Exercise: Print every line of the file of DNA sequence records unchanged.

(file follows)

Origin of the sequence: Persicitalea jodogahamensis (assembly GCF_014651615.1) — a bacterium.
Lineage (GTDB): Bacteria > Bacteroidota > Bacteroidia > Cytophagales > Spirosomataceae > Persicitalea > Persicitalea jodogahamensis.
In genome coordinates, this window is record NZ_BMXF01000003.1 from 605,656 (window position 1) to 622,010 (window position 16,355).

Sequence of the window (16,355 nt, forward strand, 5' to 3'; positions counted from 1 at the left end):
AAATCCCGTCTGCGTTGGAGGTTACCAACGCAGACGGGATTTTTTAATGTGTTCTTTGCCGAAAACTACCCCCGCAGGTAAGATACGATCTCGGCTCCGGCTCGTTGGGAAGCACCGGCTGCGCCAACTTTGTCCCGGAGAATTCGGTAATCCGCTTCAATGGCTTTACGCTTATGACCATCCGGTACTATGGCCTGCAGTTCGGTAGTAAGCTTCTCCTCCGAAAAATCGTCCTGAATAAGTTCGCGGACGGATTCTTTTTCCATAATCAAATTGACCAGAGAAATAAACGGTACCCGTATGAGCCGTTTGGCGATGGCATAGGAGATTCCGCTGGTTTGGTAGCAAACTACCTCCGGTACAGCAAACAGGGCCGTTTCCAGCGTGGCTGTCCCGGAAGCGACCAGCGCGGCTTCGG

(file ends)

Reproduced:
Origin of the sequence: Persicitalea jodogahamensis (assembly GCF_014651615.1) — a bacterium.
Lineage (GTDB): Bacteria > Bacteroidota > Bacteroidia > Cytophagales > Spirosomataceae > Persicitalea > Persicitalea jodogahamensis.
In genome coordinates, this window is record NZ_BMXF01000003.1 from 605,656 (window position 1) to 622,010 (window position 16,355).

Sequence of the window (16,355 nt, forward strand, 5' to 3'; positions counted from 1 at the left end):
AAATCCCGTCTGCGTTGGAGGTTACCAACGCAGACGGGATTTTTTAATGTGTTCTTTGCCGAAAACTACCCCCGCAGGTAAGATACGATCTCGGCTCCGGCTCGTTGGGAAGCACCGGCTGCGCCAACTTTGTCCCGGAGAATTCGGTAATCCGCTTCAATGGCTTTACGCTTATGACCATCCGGTACTATGGCCTGCAGTTCGGTAGTAAGCTTCTCCTCCGAAAAATCGTCCTGAATAAGTTCGCGGACGGATTCTTTTTCCATAATCAAATTGACCAGAGAAATAAACGGTACCCGTATGAGCCGTTTGGCGATGGCATAGGAGATTCCGCTGGTTTGGTAGCAAACTACCTCCGGTACAGCAAACAGGGCCGTTTCCAGCGTGGCTGTCCCGGAAGCGACCAGCGCGGCTTCGG